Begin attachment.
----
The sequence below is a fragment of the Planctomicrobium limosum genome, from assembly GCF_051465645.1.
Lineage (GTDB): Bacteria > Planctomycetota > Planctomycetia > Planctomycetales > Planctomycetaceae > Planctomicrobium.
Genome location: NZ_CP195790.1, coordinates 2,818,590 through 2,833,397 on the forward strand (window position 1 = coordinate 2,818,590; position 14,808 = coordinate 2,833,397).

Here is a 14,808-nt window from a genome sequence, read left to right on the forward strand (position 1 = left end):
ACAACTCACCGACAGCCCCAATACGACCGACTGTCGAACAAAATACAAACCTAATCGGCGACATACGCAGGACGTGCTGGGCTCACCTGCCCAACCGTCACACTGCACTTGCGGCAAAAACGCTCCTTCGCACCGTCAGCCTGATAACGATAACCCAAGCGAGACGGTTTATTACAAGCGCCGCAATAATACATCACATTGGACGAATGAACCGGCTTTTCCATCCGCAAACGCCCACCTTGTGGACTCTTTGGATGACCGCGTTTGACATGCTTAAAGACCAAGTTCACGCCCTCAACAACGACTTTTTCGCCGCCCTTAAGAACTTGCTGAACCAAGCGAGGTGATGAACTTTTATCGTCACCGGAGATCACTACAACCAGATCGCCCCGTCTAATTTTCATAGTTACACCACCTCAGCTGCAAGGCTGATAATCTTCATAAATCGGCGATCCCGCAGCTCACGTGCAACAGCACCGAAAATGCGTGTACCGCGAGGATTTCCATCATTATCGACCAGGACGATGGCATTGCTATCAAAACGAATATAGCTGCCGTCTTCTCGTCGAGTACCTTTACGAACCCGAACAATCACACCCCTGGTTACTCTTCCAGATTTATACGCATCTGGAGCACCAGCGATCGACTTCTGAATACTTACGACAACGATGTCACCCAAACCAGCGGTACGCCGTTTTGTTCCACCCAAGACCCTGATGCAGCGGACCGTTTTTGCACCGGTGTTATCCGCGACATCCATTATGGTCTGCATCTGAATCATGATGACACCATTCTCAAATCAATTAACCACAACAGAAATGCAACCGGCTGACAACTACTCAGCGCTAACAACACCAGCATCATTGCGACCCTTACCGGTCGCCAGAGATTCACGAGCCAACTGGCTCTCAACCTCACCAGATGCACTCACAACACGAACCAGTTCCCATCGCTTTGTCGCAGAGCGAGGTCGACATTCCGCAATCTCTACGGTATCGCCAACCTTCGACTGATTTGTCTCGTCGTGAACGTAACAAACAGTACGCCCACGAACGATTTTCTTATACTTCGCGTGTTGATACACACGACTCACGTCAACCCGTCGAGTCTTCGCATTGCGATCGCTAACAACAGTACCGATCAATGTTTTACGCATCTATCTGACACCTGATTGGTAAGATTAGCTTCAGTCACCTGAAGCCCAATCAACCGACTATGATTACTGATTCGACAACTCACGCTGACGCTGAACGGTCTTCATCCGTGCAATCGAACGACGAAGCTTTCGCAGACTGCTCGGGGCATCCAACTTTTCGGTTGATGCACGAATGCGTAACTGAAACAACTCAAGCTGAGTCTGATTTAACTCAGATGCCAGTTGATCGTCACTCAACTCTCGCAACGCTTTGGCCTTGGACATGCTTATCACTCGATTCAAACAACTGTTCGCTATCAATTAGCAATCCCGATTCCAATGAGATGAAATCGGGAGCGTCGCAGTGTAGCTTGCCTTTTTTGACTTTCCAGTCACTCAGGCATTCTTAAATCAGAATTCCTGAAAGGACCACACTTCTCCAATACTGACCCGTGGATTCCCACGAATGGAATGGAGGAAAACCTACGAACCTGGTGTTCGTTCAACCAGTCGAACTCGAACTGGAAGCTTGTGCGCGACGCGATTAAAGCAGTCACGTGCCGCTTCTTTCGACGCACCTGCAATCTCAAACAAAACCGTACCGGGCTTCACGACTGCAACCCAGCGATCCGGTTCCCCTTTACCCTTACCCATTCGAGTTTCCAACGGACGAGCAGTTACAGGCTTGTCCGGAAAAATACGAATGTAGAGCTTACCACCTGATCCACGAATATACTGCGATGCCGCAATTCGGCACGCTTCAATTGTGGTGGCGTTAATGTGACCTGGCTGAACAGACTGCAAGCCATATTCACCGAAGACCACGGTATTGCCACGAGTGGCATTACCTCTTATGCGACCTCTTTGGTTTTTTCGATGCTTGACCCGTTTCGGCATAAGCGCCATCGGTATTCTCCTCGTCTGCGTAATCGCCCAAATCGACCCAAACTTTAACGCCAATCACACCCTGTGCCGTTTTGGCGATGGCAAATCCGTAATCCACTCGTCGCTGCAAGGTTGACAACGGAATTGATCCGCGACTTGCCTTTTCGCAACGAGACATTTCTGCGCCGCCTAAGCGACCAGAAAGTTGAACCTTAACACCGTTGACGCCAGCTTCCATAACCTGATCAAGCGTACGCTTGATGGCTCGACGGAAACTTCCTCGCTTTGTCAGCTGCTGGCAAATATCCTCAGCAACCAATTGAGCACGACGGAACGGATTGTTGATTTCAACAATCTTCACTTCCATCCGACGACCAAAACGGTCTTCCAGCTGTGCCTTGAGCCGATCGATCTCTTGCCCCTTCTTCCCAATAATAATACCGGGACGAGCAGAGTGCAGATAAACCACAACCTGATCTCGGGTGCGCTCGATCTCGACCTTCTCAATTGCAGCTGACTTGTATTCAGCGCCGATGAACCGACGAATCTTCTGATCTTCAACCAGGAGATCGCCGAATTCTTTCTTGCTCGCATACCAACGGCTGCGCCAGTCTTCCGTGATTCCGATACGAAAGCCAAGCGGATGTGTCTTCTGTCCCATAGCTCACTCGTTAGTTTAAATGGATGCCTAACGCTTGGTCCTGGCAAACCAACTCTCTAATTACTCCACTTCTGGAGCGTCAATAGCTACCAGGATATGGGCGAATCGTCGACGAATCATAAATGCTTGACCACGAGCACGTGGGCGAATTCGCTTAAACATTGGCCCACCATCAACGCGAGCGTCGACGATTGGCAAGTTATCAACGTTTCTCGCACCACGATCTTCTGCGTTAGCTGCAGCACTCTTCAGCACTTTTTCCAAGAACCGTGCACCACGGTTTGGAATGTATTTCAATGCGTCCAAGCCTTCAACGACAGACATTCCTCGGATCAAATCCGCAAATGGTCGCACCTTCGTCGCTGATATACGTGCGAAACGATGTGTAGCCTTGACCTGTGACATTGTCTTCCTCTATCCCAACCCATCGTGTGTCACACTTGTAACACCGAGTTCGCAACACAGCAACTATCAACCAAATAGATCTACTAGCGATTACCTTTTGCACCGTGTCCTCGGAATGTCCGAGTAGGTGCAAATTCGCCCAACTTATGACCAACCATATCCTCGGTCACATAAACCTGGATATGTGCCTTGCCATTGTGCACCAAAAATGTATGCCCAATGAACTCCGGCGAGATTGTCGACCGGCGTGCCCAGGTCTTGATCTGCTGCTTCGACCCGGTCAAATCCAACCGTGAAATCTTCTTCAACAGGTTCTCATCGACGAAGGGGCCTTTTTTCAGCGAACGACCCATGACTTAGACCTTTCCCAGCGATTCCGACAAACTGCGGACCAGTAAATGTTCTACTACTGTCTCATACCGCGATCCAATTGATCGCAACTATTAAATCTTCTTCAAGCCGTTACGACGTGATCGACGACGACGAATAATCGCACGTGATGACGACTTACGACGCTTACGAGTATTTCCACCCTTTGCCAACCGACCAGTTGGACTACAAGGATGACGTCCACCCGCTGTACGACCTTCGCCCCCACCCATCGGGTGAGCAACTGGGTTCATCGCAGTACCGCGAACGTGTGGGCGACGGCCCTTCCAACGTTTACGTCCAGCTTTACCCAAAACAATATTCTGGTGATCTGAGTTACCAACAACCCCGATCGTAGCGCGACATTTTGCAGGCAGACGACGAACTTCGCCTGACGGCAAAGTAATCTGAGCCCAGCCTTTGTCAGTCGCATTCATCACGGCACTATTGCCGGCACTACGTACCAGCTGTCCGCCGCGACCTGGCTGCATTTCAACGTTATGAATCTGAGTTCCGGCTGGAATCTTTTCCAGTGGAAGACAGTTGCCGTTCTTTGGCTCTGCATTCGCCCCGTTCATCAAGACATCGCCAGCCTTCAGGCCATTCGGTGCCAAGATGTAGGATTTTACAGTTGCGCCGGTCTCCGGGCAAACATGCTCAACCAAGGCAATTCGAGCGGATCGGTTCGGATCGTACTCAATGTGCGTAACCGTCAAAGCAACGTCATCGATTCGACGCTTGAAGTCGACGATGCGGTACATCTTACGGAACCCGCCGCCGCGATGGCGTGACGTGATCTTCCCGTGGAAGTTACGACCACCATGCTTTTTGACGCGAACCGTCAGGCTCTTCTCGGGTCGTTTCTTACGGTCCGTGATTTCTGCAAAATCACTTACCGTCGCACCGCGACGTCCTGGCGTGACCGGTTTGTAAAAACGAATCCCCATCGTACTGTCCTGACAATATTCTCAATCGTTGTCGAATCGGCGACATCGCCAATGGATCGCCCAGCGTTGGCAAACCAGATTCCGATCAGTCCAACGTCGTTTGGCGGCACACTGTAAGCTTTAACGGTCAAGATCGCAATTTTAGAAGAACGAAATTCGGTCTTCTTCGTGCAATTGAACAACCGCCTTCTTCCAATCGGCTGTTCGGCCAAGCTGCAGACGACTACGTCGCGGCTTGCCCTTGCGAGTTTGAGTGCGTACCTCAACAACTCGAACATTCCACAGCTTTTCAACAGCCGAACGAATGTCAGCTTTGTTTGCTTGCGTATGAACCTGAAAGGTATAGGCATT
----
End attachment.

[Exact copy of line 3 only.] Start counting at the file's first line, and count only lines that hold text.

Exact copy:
Genome location: NZ_CP195790.1, coordinates 2,818,590 through 2,833,397 on the forward strand (window position 1 = coordinate 2,818,590; position 14,808 = coordinate 2,833,397).